Australian Greens Senator Rachel Siewert, spokesperson on Aboriginal and Torres Strait Islander issues, says investment in holistic, community driven programs is needed to address the alarming impacts of foteal alcohol spectrum disorder throughout Aboriginal communities.
"Foteal alcohol spectrum disorder (FASD) has been long identified as a serious health concern amongst Aboriginal children, but reports of its prevalence in the Kimberley make for very hard reading," Senator Siewert said today.
"These figures clearly demonstrate why an effective, national strategy to target alcohol abuse is so desperately needed.
"This is a tragic situation that needs a concerted effort on the part of the states and the Commonwealth.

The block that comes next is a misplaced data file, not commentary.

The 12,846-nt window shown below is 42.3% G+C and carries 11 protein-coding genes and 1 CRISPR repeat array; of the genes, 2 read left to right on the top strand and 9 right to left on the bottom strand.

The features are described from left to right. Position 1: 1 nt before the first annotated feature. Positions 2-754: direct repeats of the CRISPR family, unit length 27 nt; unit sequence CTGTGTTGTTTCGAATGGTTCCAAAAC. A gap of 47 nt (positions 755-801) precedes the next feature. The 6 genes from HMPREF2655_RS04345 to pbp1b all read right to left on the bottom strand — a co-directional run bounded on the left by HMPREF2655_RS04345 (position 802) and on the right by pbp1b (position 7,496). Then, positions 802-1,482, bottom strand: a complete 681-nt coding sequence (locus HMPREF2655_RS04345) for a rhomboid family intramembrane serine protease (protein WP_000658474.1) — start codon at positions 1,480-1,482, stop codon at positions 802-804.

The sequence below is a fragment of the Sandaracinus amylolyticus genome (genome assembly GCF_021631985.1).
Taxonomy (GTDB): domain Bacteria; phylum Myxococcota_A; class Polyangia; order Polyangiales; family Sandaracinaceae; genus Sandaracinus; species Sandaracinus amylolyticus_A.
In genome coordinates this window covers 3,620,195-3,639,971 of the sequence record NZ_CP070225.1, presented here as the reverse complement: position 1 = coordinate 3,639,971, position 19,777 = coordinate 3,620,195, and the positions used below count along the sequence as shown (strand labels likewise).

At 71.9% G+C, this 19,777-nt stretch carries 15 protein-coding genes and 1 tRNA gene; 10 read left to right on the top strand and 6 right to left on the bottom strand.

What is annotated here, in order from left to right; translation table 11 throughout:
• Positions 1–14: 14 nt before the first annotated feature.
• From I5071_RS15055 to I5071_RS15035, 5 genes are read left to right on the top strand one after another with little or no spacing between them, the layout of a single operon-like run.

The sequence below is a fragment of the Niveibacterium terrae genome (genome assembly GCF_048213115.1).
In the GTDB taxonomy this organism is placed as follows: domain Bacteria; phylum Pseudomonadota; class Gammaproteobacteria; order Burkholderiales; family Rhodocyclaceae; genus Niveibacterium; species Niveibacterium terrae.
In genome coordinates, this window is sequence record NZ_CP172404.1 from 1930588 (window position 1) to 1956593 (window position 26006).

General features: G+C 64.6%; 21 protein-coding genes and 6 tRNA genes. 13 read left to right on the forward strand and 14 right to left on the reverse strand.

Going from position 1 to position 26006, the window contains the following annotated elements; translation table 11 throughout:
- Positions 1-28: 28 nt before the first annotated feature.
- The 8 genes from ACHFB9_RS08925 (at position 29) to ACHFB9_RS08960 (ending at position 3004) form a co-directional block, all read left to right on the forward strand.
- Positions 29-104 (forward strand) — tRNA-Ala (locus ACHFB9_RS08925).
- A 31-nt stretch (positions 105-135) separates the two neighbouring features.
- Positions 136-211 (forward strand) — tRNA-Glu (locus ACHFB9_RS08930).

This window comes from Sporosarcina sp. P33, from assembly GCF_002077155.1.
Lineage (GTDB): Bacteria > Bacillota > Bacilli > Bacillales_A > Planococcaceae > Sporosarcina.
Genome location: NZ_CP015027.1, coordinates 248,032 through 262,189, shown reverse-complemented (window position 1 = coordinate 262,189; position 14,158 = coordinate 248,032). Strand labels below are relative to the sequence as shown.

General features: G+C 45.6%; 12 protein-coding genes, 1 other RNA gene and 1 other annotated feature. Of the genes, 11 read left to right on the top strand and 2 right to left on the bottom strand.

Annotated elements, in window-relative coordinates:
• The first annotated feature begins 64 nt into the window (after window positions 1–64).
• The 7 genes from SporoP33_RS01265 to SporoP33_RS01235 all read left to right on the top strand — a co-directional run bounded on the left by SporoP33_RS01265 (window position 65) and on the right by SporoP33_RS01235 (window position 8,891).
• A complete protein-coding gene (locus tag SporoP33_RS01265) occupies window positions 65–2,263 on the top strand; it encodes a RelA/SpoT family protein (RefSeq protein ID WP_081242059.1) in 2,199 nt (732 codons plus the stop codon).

"There is no one answer to reducing the impact of alcohol, and importantly the issues being raised cannot be effectively addressed through the top-down action seen in the Northern Territory.
"Unlike the approaches being taken under the NT Intervention, we need to start working with communities to implement a range of measures to reduce the harm being caused. These must be community owned and driven initiatives, such as we have seen in Fitzroy Crossing.
"Potential mechanisms include supply controls, pricing mechanisms such as a floor price and end of highly discounted alcohol, diversion programs, rehabilitation programs and improved access to health services.
"Many of these mechanisms require Government to take action as part of a comprehensive approach.
"Clearly the long term impact of FASD for children are significant and life-long. Education, employment and social engagement can all suffer significantly.
"I would encourage the Federal Government to work with the States and Territories to develop a nationwide, cooperative and evidence based approach to reducing the harm caused by alcohol," Senator Siewert concluded.